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The Time Price of Watching Baseball Has Fallen to Seconds

Blog Post | Leisure

The Time Price of Watching Baseball Has Fallen to Seconds

Thanks to innovation, baseball games are almost free for billions of people.

A ticket to a Yankees game in 1923 cost $1.10. Unskilled workers back then were earning 22 cents an hour so it took them five hours of work to earn the money to buy a ticket. Blue-collar workers were earning 44 cents an hour so it only took them 2.5 hours.

Today you can buy a live stream package for every Major League Baseball game for $64.99. The season schedule generally consists of 162 games for each of the 30 teams for a total of 2,430 games, plus the postseason. The streaming package makes it less than 2.7 cents a game. That’s around 3 to 6 seconds of work depending on your skills.

Unskilled workers are earning $14.53 an hour today while blue-collar earn $33.39. That would make the season streaming package time price 4.48 hours and 1.95 hours respectively.

For less than the time price of one game in 1923 you get over 2,430 today. Enjoying baseball has become 242,000 percent more abundant. In the last 100 years, baseball innovation has grown at 8.1 percent compounded annually, doubling abundance every nine years.

Some have suggested that watching Major League Baseball has gotten more expensive over the years. The premium seat in the stadium is a status symbol of conspicuous consumption as Thorstein Veblen would say. It’s like a Rolex versus a Timex. You are not there to watch the game, you’re there to be watched. Vanity is always expensive.

Innovation in radio and then TV and now the internet has made watching baseball almost free for billions of people.

Pitcher Max Scherzer is the highest paid baseball player today with a $130 million 3-year contract. Babe Ruth was earning $52,000 a year in 1923. That was about 52 times greater than the typical blue-collar worker at the time. Max Scherzer’s $43 million a year puts him 643 times higher. Is Max really 10.9 times better than the Bambino?

Innovation allows Scherzer’s team to sell and resell his performance to everyone on the planet with advertisers paying much of the costs. TV also gives you close-up views and replays and stats you don’t really get at the stadium.

If you have the extra money and time to enjoy the status of attending a major league baseball game in person, you still have that choice today. But if you cannot afford to travel to Yankee Stadium, then enjoy what millions of entrepreneurs have created to help you watch the game in what many consider to be a much better experience.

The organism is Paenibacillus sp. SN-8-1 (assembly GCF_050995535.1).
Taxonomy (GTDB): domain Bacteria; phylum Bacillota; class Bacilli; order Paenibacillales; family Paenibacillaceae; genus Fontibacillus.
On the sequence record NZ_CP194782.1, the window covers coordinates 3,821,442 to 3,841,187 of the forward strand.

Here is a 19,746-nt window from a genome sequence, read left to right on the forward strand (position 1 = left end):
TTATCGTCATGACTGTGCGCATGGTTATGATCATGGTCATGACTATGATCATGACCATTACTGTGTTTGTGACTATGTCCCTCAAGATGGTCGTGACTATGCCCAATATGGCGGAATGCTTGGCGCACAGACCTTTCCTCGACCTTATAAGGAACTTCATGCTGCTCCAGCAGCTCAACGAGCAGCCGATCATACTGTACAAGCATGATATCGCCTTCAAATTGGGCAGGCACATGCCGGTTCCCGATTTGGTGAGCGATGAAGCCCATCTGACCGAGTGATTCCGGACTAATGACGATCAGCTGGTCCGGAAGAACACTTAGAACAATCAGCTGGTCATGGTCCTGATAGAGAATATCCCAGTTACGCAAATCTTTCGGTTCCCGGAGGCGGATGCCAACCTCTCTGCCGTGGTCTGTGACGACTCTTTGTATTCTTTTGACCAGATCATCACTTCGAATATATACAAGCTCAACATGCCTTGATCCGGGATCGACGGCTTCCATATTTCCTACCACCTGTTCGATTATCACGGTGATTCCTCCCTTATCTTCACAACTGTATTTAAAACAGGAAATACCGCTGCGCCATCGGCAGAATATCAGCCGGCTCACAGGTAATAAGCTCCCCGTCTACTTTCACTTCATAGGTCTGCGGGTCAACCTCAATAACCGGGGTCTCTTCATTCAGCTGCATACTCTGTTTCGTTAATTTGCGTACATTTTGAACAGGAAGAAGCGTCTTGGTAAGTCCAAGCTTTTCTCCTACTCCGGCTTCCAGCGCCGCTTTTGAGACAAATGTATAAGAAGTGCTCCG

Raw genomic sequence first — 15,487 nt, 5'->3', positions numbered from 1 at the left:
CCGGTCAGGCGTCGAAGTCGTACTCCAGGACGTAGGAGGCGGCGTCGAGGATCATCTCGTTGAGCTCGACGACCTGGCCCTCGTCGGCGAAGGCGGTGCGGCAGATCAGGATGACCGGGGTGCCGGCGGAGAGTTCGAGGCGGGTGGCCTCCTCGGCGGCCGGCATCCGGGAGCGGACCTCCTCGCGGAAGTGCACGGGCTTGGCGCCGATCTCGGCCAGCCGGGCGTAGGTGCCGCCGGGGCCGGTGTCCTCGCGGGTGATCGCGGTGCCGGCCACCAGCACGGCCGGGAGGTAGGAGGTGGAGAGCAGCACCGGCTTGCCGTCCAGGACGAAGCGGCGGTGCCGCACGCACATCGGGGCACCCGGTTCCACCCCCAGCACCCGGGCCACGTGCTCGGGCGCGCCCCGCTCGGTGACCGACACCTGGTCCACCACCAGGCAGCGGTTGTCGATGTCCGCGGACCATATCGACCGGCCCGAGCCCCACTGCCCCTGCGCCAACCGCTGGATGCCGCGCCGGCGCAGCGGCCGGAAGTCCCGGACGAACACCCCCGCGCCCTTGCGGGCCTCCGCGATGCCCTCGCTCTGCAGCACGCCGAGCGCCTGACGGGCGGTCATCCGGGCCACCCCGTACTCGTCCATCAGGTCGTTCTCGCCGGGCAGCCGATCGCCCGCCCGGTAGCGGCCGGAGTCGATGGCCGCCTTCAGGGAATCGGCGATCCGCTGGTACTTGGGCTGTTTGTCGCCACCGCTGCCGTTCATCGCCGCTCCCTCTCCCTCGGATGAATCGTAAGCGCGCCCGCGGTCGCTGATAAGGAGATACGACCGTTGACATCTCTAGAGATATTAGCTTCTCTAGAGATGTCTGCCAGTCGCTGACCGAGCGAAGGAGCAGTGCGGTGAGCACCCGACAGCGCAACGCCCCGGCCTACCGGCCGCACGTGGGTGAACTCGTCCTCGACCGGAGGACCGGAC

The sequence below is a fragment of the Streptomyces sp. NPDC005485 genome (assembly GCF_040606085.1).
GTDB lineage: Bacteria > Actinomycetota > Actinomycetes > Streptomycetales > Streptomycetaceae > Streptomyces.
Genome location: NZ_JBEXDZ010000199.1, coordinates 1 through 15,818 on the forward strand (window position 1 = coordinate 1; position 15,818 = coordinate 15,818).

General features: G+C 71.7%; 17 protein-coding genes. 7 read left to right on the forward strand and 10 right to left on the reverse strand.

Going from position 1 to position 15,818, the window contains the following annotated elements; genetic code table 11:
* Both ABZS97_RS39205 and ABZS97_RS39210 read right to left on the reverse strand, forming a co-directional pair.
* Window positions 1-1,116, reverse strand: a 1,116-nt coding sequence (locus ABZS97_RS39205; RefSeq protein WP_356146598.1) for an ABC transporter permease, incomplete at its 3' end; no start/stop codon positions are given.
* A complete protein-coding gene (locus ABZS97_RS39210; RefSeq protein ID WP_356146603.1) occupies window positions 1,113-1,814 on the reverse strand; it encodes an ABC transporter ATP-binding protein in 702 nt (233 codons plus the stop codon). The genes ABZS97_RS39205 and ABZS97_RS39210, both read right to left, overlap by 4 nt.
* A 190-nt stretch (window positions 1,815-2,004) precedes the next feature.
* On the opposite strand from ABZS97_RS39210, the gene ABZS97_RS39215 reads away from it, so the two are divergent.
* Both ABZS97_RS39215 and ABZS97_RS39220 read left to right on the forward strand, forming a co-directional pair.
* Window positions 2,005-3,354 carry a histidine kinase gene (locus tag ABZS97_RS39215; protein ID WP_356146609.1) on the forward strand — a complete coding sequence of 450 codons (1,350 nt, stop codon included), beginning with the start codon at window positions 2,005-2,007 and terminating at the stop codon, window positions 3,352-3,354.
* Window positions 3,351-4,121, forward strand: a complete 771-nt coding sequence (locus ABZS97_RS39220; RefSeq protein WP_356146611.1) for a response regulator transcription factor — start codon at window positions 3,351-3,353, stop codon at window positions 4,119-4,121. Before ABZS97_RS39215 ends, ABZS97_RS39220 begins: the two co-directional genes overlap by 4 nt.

Wall Street Journal | Conservation & Biodiversity

Florida’s Coral Reef Supports Fishing, Tourism, and Beaches

“Scientists like Enochs are working overtime to engineer more climate-resistant corals. They are creating booster shots to keep them alive, deploying in vitro fertilization to make larvae grow faster, and importing coral species from around the Caribbean to breed with those in Florida.”

From Wall Street Journal.

Bloomberg | Cost of Material Goods

AI Will Cut Cost of Animated Films by 90%, Jeff Katzenberg Says

“Artificial intelligence will lower the cost of creating blockbuster animated movies drastically, according to longtime industry executive Jeffrey Katzenberg. ‘I don’t know of an industry that will be more impacted than any aspect of media, entertainment, and creation,’ Katzenberg said in a panel discussion at the Bloomberg New Economy Forum on Thursday. ‘In the good old days, you might need 500 artists and years to make a world-class animated movie. I don’t think it will take 10% of that three years from now.'”

From Bloomberg.

Blog Post | Cost of Technology

Atari to Xbox

Get two Xbox Series X consoles for the time price of one Atari 2600.

The Atari 2600 was introduced in 1977 and was priced at $199. Unskilled wages at the time were $3.15 an hour, so the time price was around 63 hours. Today you can pick up an Xbox Series X for $499. With unskilled wages today being around $16.50 an hour, the time price is just over 30 hours. You can buy two Xbox Series X consoles today for the time price of one Atari 2600 in 1977.

Atari 2600 home video console system next to an Xbox series X

The Atari had a chip running at 1.19 megahertz (or 1,190,000 cycles per second) and had 128 bytes of random access memory. The maximum resolution was 160×192 with 128 colors.

Combat (video game) for the Atari system, and Gears 5 (video game) for the Xbox series x

The Xbox Series X graphics chip runs at 12 teraflops, or 12 trillion floating-point operations per second. It has 16 gigabits of memory and 1 terabyte of storage and can display billions of colors on an 8K display.

The Series X can display 1,080 times more pixels in millions of more colors 10 million times faster with 125 million times more memory. In the past 46 years, computer creativity has grown exponentially abundant—just as Gordon Moore and George Gilder predicted.

A version of this article was published at Gale Winds on 10/24/2023.

Bloomberg | Science & Technology

Video Game Uses AI to Replace Deceased Voice Actor

“The voice of the late Miłogost Reczek, a popular Polish voice actor who died in 2021, was reproduced by an AI algorithm for the Polish-language release of Phantom Liberty, the new expansion to CD Projekt’s Cyberpunk 2077. In a statement to Bloomberg, the company said it received permission from Reczek’s family to do this and that it had considered replacing him in the expansion and rerecording his lines in the original game but decided against it.”

From Bloomberg.